WITH MY LITTLE HATCHET
Professor Rogers again showed the same fearlessness in his address to the Liberal Club, that he has evinced in so many of his-public appearances.
Frankly, Professor Rogers prefers the active man, the man in the vanguard, who drops shibboleths for living principles: the one who in other words, if not better, is at least different. Liberalism, being essentially a sort of seeking the golden megs, is not calculated to inspire a young man sufficiently to bring out in him that highest of all qualities which Professor Rogers' insight has discovered and his eloquence has set forth.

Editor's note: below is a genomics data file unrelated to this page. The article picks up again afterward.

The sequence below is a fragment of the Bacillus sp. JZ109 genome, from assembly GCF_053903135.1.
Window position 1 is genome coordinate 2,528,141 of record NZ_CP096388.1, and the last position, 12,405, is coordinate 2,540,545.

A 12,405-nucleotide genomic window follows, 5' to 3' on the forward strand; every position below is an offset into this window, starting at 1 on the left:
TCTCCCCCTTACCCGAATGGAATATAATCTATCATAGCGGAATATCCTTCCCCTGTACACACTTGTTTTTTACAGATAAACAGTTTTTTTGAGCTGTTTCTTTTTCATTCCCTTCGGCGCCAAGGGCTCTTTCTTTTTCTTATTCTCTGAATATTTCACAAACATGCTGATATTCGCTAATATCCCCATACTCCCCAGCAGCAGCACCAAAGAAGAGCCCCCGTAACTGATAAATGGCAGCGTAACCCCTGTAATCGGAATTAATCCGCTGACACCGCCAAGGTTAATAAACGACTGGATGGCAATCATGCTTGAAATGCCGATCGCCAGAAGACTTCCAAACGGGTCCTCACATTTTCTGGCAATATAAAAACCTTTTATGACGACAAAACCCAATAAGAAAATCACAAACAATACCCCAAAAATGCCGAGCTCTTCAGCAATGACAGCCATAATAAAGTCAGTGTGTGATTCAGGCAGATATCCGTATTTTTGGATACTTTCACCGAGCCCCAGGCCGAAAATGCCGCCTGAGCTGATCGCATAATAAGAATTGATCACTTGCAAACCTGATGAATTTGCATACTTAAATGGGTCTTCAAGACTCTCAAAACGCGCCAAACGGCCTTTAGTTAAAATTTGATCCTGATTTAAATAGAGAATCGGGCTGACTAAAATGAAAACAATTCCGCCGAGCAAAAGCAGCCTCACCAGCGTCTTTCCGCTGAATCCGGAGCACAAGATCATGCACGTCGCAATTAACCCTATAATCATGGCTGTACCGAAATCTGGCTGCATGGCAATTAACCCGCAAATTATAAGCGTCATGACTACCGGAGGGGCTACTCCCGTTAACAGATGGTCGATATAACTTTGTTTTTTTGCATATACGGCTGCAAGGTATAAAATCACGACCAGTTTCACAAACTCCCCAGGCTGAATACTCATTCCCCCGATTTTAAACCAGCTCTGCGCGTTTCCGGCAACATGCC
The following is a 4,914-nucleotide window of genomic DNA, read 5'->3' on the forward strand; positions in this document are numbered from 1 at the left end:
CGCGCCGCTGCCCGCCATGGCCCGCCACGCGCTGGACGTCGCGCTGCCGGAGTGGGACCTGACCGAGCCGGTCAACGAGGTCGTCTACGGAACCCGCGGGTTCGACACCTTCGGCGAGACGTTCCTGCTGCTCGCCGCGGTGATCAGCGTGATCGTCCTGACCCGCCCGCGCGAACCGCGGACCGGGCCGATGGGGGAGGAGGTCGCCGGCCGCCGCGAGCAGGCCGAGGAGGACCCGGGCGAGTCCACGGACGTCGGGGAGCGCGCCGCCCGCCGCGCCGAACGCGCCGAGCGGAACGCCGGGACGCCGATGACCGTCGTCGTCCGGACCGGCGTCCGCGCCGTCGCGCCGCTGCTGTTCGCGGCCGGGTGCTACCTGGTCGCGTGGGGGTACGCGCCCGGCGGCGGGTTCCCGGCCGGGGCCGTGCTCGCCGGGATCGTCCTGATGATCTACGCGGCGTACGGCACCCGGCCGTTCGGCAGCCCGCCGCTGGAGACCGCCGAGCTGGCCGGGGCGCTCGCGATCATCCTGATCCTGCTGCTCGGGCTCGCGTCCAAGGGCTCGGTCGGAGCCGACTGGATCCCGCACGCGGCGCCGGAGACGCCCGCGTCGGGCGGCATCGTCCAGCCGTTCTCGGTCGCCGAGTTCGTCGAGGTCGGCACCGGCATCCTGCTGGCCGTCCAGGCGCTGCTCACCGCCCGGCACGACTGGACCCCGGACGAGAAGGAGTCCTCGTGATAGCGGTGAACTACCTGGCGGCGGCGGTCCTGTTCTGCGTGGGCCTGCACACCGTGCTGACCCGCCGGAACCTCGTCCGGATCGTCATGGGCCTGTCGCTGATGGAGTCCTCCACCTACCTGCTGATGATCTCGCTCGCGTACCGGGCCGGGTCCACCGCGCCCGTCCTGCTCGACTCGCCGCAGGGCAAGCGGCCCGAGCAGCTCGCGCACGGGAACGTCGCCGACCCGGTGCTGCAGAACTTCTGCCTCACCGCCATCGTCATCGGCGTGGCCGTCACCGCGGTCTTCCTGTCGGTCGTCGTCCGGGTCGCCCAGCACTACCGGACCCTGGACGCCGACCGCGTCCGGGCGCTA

Hitherto Professor Rogers has been wont to fortify his thesis by evoking the sanction of tradition. But if in his latest pronunciamento he is parting company with the peripatetic, probably he is just showing his usual contempt for pedestrianism.